VMware on Wednesday unveiled a portfolio of end-user computing products to help manage the slew of personal mobile devices corporate employees are bringing into the workplace for use.
The products are built into version 5.1 of the company’s VMware View enterprise virtual desktop.
In an enterprise virtual desktop, all programs, applications and processes run, and the data used, are stored on the server in a client-server architecture. The front end serves as an input-output device.
VMware’s latest end-user computing portfolio is built around VMware Vsphere, the company’s cloud infrastructure platform.
That “improves management, storage and administration capabilities,” Brett Waldman, an analyst at IDC, told TechNewsWorld.
View 5.1 “is about continuing to drive down desktop TCO (total cost of ownership), improve management and security, and the user experience, said Betty Junod, group manager, end user computing, VMware.
Killing the Storage Monster
View 5.1 will optimize shared storage loads to cut costs, and improve provisioning speeds.
Storage costs constitute “one of the biggest challenges of VDI deployment,” Mark Bowker, an Enterprise Strategy Group (ESG) analyst, told TechNewsWorld. “VMware’s doing more and more from the software perspective to drive away the cost of associated storage so the overall total cost of ownership (TCO) of VMware View desktops more closely matches the cost of traditional desktops.”
VDI stands for virtual desktop infrastructure. The VDI encompasses the hardware and software systems that are needed to support a virtualized desktop environment.
There Can Be Only One
View 5.1 includes VMware Horizon Application Manager 1.5, a centralized policy and entitlement engine that will broker user access to applications, virtual desktops and data resources. This will be offered as an on-premise virtual appliance.
“The bigger news [about Wednesday’s announcement] is what VMware’s doing with Horizon, which is the workspace delivery platform that will broker, or control, multiple application delivery models into different device types,” ESG’s Bowker said. “Now … Horizon can take multiple SaaS (Software as a Service) applications, broker them through a common interface, apply common access and identity management [controls and common] policies, and deliver them through the client device.”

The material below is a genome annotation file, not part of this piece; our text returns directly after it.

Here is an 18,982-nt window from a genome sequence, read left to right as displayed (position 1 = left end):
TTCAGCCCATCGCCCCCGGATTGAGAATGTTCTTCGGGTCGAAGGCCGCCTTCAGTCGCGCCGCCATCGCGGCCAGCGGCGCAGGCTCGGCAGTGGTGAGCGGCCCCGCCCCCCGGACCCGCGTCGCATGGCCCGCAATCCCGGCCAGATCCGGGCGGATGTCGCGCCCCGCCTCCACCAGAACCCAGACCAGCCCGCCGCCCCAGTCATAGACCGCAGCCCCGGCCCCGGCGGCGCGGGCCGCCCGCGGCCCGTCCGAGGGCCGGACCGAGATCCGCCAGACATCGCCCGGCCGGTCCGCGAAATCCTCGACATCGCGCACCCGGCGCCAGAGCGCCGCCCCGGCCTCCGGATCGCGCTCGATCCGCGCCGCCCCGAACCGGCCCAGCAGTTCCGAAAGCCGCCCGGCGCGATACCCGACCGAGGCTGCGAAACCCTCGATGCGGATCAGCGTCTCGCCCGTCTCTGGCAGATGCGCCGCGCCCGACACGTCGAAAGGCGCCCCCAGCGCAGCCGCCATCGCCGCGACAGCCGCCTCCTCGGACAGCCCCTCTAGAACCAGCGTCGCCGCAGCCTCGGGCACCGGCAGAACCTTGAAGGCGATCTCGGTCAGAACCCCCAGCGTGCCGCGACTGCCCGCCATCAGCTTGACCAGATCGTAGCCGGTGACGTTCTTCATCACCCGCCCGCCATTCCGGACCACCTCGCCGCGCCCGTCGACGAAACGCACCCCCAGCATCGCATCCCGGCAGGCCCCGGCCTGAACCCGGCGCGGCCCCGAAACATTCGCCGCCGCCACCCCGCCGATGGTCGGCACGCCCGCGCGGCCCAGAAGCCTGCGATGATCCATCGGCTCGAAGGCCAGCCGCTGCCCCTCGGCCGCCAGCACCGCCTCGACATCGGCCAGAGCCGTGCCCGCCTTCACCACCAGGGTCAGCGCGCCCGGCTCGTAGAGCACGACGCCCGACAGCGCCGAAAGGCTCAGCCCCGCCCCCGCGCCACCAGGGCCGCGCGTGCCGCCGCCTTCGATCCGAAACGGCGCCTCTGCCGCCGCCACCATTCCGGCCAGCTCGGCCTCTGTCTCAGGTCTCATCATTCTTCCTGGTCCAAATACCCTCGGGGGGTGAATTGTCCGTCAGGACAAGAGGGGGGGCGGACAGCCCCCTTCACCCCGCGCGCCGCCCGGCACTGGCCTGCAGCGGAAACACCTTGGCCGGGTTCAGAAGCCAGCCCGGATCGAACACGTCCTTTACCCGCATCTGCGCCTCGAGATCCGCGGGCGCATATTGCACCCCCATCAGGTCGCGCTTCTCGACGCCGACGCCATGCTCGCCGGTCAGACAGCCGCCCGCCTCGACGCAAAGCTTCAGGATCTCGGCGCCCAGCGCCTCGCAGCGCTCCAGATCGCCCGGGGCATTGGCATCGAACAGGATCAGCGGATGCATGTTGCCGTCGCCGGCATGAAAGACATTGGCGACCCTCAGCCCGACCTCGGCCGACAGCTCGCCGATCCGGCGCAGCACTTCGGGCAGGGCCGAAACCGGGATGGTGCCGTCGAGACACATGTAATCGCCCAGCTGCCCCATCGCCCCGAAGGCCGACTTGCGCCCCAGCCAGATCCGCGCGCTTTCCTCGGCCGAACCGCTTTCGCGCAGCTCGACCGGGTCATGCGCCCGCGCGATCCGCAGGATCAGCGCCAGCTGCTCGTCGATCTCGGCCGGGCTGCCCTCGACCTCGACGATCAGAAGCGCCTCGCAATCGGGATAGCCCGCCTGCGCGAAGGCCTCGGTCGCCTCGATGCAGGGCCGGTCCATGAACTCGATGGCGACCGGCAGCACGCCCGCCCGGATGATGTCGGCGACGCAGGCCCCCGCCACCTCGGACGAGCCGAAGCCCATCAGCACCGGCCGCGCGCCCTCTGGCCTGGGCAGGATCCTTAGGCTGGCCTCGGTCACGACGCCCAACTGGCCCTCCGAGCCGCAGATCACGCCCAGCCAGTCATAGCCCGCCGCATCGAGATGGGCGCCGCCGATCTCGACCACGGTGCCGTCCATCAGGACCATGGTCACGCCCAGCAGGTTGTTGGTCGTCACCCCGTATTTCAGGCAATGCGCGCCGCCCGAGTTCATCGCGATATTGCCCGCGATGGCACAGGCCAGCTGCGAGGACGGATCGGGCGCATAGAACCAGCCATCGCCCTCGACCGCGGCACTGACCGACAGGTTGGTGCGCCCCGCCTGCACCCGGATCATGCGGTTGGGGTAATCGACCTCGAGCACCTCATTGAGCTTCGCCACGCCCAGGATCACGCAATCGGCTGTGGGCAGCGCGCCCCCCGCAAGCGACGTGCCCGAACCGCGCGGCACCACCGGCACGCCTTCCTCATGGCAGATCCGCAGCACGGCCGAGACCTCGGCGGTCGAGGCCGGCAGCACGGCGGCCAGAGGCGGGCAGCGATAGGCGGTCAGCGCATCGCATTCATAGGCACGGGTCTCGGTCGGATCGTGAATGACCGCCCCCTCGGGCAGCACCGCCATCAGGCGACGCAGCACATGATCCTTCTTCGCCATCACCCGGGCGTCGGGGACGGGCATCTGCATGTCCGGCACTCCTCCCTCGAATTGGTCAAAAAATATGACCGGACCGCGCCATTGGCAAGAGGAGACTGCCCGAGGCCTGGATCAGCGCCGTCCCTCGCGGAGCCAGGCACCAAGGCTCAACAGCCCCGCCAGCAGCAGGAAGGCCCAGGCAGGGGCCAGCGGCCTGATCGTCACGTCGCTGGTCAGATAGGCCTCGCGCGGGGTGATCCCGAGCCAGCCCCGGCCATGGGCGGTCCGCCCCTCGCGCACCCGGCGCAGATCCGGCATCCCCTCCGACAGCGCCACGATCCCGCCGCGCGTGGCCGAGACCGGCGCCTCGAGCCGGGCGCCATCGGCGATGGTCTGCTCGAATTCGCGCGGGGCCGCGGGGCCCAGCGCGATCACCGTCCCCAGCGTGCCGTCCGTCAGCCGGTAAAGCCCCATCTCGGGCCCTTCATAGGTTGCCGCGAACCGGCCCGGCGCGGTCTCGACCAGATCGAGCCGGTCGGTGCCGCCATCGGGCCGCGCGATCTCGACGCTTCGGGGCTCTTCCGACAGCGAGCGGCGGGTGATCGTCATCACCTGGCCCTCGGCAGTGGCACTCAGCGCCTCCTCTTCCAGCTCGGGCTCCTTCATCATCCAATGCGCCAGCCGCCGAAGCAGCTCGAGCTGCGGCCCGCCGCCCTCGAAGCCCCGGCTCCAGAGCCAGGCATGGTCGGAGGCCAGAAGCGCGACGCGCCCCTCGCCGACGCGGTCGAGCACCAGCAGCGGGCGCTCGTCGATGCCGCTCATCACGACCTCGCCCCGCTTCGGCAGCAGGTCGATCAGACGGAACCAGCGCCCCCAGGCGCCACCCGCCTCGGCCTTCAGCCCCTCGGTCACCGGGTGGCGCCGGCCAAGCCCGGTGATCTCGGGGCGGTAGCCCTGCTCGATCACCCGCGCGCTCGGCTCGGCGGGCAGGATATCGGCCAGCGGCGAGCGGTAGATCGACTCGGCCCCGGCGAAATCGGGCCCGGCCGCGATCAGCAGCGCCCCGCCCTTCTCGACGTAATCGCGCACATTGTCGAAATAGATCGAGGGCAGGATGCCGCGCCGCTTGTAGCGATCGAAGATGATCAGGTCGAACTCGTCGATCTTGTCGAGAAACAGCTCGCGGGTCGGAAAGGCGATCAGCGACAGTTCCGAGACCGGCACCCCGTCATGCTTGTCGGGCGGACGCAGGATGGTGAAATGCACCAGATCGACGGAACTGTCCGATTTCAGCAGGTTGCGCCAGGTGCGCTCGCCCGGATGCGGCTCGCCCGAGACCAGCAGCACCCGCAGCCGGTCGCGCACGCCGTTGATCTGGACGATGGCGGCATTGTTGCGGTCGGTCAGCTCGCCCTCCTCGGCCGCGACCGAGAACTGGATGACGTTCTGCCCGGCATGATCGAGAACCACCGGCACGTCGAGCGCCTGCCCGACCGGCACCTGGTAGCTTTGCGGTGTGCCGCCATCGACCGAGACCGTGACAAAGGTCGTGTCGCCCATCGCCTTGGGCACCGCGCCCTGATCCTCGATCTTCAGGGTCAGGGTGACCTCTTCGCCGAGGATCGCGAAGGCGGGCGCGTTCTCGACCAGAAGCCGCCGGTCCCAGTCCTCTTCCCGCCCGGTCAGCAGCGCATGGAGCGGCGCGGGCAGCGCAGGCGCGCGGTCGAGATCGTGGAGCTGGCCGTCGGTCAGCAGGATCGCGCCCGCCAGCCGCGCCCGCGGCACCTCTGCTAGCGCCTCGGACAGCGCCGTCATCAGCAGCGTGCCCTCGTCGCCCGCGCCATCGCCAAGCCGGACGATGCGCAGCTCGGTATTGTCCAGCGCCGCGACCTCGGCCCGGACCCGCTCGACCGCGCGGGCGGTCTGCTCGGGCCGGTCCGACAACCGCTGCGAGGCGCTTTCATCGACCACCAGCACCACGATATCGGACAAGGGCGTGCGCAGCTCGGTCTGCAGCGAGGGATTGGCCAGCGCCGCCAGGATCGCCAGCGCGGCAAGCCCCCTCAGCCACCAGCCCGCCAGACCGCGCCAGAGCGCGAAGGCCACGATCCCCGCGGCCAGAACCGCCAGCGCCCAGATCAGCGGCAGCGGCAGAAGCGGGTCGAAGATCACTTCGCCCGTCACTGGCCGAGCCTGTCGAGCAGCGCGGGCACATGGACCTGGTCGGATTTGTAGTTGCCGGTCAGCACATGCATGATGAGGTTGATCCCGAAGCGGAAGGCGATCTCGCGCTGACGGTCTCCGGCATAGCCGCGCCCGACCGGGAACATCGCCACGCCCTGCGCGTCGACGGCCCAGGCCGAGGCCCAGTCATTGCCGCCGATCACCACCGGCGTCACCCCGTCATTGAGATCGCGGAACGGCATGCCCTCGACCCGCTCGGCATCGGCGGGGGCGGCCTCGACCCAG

This will increase mobile device security, Bowker stated. It will also centralize security, which “makes it easier for IT organizations that have a centralization policy in place. Horizon will be the central control point of administration and delivery on the user client device.”
A VDI solution is “one of the best ways to give unmanaged devices secure access to corporate applications because you now have a gateway to your devices in a secure encrypted tunnel,” IDC’s Waldman pointed out. “Once you close that tunnel, none of that data exists on the mobile devices anymore.”
VMware Horizon Application Manager “will embrace all apps, whether they are VMware apps or not,” VMware’s Junod stated. “Our focus is on delivering a flexible platform that can embrace all of what an organization has.”
Cloudy With a Chance of Data Showers
VMware will later this quarter introduce Project Octopus, a personal data cloud, as a beta for qualified customers to try out. Octopus will let users share data and collaborate with anyone using any device. It will let IT govern data usage and set policies for data access.
The move toward collaboration and sharing is being driven by the high usage of Dropbox cloud storage by corporate employees, ESG’s Bowker suggested.
“People are using Dropbox a lot but IT doesn’t have control over what’s going in and out of Dropbox accounts,” Bowker explained. “What if the account holder is to leave your company? Who owns the files in that Dropbox account?”
Using Octopus together with Horizon, IT will be able to terminate or have control over files if a user leaves the company, and the user “will still have the same features and functionality as if he was using Dropbox.”
Who Else Is Out There?
Competitors to VMware View include Citrix’s XenDesktop and Microsoft’s VDI.
Microsoft has incorporated VDI into Windows Server 2008 and will support virtualization in Windows 8.
Citrix spokesperson Karin Gilles told TechNewsWorld that the company “has already released capabilities in XenDesktop 5.5 and 5.6 that VMware is releasing [on Wednesday].”